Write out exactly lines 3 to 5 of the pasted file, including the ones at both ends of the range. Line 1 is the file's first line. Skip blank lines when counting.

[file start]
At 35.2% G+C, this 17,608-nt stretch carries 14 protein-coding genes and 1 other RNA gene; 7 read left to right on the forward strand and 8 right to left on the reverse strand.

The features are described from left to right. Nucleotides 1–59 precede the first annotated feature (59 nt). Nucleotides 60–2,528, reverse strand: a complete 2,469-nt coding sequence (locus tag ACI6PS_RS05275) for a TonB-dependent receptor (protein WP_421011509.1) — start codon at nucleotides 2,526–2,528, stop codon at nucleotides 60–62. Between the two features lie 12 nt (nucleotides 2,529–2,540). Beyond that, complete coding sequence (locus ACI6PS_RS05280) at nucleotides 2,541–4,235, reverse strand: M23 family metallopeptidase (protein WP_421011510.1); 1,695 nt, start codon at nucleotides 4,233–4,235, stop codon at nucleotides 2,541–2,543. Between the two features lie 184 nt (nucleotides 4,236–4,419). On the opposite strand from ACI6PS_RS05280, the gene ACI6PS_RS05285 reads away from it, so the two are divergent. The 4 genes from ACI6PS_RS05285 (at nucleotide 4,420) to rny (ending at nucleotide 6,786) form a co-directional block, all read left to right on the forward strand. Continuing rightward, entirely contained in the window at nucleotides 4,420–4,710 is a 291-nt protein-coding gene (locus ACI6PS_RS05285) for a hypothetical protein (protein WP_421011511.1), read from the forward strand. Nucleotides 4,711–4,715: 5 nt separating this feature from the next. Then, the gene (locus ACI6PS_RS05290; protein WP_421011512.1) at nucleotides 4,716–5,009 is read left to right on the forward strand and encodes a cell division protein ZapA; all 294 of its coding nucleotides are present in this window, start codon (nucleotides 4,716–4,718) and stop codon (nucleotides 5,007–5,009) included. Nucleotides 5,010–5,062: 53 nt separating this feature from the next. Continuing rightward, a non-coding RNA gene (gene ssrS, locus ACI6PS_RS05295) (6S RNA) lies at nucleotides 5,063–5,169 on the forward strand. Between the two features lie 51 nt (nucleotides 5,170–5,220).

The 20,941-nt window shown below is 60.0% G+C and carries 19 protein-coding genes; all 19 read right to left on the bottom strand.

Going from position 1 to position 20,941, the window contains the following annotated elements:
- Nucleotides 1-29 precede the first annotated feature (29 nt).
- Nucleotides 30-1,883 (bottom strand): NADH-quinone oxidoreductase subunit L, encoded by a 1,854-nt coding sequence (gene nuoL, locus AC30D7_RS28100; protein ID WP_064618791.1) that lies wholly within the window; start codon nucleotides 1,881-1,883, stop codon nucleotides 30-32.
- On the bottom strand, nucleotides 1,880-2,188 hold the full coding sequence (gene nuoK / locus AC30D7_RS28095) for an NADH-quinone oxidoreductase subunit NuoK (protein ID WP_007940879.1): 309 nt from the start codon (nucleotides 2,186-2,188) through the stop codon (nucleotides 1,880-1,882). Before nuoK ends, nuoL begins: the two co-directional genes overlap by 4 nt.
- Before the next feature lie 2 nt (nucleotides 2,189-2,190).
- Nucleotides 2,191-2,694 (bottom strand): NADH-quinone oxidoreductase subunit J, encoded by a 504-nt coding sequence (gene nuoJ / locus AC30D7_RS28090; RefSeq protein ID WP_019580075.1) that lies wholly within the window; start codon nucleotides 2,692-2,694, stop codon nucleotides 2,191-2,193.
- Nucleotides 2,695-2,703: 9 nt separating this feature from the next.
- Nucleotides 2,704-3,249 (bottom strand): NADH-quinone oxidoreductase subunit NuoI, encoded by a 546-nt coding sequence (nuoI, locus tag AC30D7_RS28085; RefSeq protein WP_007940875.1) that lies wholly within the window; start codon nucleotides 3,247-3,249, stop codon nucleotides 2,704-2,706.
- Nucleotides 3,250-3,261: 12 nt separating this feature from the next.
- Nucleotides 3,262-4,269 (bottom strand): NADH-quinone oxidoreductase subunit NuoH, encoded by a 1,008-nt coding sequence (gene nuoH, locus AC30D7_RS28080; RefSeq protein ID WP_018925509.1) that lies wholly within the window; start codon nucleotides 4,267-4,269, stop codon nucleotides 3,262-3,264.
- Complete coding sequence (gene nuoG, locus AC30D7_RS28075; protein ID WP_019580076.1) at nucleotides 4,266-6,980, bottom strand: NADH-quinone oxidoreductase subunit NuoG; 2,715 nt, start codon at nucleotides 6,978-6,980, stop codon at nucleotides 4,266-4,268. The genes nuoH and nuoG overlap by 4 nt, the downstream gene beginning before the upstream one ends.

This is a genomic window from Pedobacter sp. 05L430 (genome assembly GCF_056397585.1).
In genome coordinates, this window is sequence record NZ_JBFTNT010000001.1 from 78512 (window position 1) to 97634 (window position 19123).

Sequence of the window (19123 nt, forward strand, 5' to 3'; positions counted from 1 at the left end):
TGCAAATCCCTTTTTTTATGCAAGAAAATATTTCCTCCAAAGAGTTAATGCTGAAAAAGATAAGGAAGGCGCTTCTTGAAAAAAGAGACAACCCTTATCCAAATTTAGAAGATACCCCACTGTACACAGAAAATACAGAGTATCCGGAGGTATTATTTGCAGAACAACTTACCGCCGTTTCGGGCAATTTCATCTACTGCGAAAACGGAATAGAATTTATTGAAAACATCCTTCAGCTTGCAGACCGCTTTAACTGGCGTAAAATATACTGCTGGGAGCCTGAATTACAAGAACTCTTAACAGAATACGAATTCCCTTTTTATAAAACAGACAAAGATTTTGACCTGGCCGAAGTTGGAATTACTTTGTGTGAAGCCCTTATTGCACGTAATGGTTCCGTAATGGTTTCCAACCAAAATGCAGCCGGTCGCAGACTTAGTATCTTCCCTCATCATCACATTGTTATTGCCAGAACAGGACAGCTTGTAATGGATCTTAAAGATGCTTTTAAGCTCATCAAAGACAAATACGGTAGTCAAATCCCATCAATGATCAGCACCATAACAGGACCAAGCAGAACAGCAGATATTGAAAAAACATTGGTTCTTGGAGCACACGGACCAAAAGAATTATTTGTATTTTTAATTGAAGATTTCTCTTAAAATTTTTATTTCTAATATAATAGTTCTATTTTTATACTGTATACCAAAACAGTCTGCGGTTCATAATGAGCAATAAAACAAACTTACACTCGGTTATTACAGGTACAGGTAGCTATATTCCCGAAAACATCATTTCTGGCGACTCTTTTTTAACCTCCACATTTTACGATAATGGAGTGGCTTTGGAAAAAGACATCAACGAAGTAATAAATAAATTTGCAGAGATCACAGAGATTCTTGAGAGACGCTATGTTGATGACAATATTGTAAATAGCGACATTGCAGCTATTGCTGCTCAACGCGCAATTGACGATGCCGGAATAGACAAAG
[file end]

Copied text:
The 20,941-nt window shown below is 60.0% G+C and carries 19 protein-coding genes; all 19 read right to left on the bottom strand.

Going from position 1 to position 20,941, the window contains the following annotated elements:
- Nucleotides 1-29 precede the first annotated feature (29 nt).